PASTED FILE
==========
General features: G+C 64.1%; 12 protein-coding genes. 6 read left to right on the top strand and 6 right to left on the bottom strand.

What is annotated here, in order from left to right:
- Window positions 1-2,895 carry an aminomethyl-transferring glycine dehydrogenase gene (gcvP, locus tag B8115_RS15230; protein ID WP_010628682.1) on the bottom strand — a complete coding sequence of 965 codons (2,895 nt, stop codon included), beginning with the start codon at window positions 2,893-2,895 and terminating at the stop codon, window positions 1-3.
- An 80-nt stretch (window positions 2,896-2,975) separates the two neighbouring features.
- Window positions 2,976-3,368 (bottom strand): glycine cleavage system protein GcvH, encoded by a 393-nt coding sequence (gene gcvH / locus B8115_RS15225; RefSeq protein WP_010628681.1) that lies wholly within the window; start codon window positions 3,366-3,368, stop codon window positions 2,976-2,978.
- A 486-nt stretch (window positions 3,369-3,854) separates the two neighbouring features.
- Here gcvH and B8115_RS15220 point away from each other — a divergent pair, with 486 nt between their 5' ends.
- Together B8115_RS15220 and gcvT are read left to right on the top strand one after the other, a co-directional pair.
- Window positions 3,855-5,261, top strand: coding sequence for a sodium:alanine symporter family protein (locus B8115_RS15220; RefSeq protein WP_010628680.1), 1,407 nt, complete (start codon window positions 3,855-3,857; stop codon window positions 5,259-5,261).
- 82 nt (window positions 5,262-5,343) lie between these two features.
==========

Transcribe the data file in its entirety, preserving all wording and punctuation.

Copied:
General features: G+C 64.1%; 12 protein-coding genes. 6 read left to right on the top strand and 6 right to left on the bottom strand.

What is annotated here, in order from left to right:
- Window positions 1-2,895 carry an aminomethyl-transferring glycine dehydrogenase gene (gcvP, locus tag B8115_RS15230; protein ID WP_010628682.1) on the bottom strand — a complete coding sequence of 965 codons (2,895 nt, stop codon included), beginning with the start codon at window positions 2,893-2,895 and terminating at the stop codon, window positions 1-3.
- An 80-nt stretch (window positions 2,896-2,975) separates the two neighbouring features.
- Window positions 2,976-3,368 (bottom strand): glycine cleavage system protein GcvH, encoded by a 393-nt coding sequence (gene gcvH / locus B8115_RS15225; RefSeq protein WP_010628681.1) that lies wholly within the window; start codon window positions 3,366-3,368, stop codon window positions 2,976-2,978.
- A 486-nt stretch (window positions 3,369-3,854) separates the two neighbouring features.
- Here gcvH and B8115_RS15220 point away from each other — a divergent pair, with 486 nt between their 5' ends.
- Together B8115_RS15220 and gcvT are read left to right on the top strand one after the other, a co-directional pair.
- Window positions 3,855-5,261, top strand: coding sequence for a sodium:alanine symporter family protein (locus B8115_RS15220; RefSeq protein WP_010628680.1), 1,407 nt, complete (start codon window positions 3,855-3,857; stop codon window positions 5,259-5,261).
- 82 nt (window positions 5,262-5,343) lie between these two features.